How I Stopped Impulse Buying Random Crap and Clothes That I Didn't Need

How I Stopped Impulse Buying Random Crap and Clothes That I Didn't Need


DISCLAIMERThis has to be one of the most important posts that I write for 2018. Read in its entirety (5 minutes). Please do NOT shame yourself if you read this and then end up impulse buying clothes. Guess what? It’s OK. Know that you are just starting, which is good. Forgive yourself. Ask why. Then return it.

In 2012, I'd venture downtown at least three times a week to H&M, Forever21, and Old Navy. Then I'd catch the bus back to my dorm room with a bag filled impulse purchases.

With what money you ask? I have no idea. 

Oh! I remember...I blew my entire savings (~$3,700) that my parents diligently committed to saving for extreme emergencies in college. Unfortunately, I thought that included replenishing 1-month-old sweaters for class and weekly outfits for my extra-curricular activities at nightclubs. 

Fast forward to 2018, I no longer impulse buy clothes or other random crap that I don't need. Food and going out to eat is what I'll be tackling this year. But here's how I did it:


What's An Impulse Purchase?

"Impulse: a sudden strong and unreflective urge or desire to act." Yikes. The word UNreflective stung a little bit because no one proudly admits that they're like a bird constantly running into a glass door. But we do that when we don't stop, consciously think about what we are doing, and act in reality verses what appears to be reality. I define an impulse purchase as: a spontaneous and unplanned buy that lacked purpose but is often justified through false reasoning.

Again, if you started shaming yourself with woes of "Ugh! I freaking suck with money" or "I'm never going to get this because of lack self-discipline" then STOP. There is no purpose of walking down the road of self-pity and self-hatred. Let's get to the actual root of the problem and fix it for good. 

1. Look At Your ACTIONS With Brutal HonestY

Don't think that you qualify as an impulse shopper or have a shopping addiction? Well, 5 out of 6 Americans admit to being a spontaneous spender and 20% of them admitted to spending at least $1,000 on impulse buys. That's insane you and actually very dangeous that we feel so out of control with money. 

ACTION: Take a look at your bank statements over the last 2-3 months and highlight bills, utilities, groceries, and necessities. Then with a different highlighter, underline the remaining rows that contain random purcases (i.e. late night food cravings, last minute outfits, and justified purchases). Now calcuate how much you've spent and think about if that could have gone towards your student loan debt, a bill, giving to someone in need, or your savings.

Anytime your body disobeys a command from your mind, you are sick.
— Bishop T.D. Jakes

2. Dig deep to the root of your spending

If you're freaking out at the amount of wasted money like I was then good, your reaction is normal but your actions must change. Now, stop and decide that no matter what that you will be more conscious of what, when, and why you are making ANY purchase. Even bills. Ask yourself: Why do I need Netflix and Hulu? What shows do I watch the most? How can I downsize to one account?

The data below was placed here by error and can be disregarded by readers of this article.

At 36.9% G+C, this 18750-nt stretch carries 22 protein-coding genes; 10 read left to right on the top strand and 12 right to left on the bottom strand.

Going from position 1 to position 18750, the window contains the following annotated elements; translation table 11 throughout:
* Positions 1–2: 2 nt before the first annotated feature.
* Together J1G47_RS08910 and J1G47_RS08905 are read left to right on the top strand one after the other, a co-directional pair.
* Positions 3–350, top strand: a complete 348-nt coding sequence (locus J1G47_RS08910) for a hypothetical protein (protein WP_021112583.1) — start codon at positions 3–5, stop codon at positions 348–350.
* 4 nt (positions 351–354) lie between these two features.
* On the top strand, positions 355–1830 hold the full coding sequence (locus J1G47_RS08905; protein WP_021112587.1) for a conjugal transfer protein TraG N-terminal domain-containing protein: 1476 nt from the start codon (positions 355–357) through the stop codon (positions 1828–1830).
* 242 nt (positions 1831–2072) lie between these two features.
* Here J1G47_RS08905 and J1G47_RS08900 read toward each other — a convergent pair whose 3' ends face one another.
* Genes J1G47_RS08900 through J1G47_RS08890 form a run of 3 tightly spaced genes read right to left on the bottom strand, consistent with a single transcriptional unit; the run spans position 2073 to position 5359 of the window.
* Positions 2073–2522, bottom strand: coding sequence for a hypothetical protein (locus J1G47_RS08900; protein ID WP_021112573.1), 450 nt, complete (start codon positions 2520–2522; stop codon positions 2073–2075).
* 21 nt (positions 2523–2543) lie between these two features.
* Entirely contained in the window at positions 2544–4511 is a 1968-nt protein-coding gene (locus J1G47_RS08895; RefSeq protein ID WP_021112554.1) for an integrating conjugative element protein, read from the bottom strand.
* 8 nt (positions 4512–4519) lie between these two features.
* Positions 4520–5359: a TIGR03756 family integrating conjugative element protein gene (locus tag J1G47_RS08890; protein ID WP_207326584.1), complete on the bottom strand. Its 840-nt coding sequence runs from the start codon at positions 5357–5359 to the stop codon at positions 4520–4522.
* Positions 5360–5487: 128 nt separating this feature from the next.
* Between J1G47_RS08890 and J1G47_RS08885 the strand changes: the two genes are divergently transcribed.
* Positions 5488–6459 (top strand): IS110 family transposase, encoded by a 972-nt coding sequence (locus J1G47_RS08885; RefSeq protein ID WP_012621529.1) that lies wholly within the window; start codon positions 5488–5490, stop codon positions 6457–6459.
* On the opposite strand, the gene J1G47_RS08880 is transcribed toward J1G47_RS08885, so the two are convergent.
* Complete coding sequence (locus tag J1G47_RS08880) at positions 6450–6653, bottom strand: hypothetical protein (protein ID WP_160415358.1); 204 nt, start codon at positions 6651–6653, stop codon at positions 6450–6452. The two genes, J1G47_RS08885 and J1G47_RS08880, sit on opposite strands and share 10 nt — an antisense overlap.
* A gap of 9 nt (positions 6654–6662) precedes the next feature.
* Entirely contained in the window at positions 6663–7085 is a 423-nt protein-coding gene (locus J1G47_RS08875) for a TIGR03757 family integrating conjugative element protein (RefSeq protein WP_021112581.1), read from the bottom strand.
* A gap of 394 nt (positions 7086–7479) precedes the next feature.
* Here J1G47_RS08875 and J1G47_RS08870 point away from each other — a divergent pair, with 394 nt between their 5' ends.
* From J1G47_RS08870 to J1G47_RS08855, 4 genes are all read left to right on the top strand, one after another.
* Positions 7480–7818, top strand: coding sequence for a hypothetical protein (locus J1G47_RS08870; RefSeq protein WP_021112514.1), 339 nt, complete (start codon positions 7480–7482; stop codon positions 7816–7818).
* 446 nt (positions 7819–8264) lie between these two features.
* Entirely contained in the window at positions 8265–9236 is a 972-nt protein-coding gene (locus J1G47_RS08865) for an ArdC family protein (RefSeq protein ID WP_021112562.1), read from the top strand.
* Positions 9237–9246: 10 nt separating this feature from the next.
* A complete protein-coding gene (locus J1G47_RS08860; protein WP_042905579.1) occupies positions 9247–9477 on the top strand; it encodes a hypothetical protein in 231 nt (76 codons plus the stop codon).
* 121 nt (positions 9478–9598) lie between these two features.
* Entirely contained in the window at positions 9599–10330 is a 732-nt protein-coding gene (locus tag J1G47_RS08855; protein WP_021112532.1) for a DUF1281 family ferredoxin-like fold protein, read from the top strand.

ACTION: Then go deeper and ask yourself the real questions: How much time do I honestly spend watching shows? What could I be doing with my time instead of watching another episode? Am I procrasting on working my goals? Do I truly believe in investing in my dreams?

Take a second and WRITE this down by hand. Seriously. It will blow your mind and you will quickly understand yourself to prevent overspending again.


3. Get clear on what you want and strategize how you'll get there

After you wrote down your answers, analyze your data. Did you realize that you actually bought that top to keep up with your spendy Instagram friends? Or maybe you watch these shows just to make conversation at work? Or you order Uber Eats every other night because you don't believe that eating healthier and exercising will really work for you?

All of these spontaneous purchases imply that you are operating out of insecurity and fear. You are insecure about where you are in life and create an illusion of being better off. You are fearful that your dreams won't actually work so you become lazy and self-sabatoge by not investing in your life vision. But you can actually break this cycle today. 

ACTION: Write down exactly what you want in life without any limitations. Absolutely everything, even if it seems crazy and too out there. Maybe you've always wanted to write a book, launch that blog or business, start a YouTube channel, travel the world, work for a non-profit, or live a simplier life. Whatever your dreams are, write them down (yes, by hand).


If you are feeling lazy or overwhelmed then force yourself to start with #1 of this exercise. You don't have to get everything done all at once, in fact, I encourage you to break this up into 3 consecutive days. Same time for 3 days. Feeling hopeless? Well, you can choose to do the deeper work now or choose to continue overspending later. It's your choice for your life!

Here's some quick tangible tips on how to stop Impulse buying

  • Budget your money for the day, week, or month in advance. 
  • List out needs verses wants. There's a HUGE difference. 
  • Only carry + use cash to purchase groceries, toiletres, and necessities that are under $250.
  • Leave your debit card at home unless you're making a big purchase.
  • Check on your money like you check for likes on your latest Instagram photo
  • Set a mandatory goal of having at least $250 in your checking account at all times. When your account hits $250 you CANNOT spend another penny.
  • Bring always snack on the way to the grocery store to prevent hangry purchases.
  • Eat food at home before you go to dinner 
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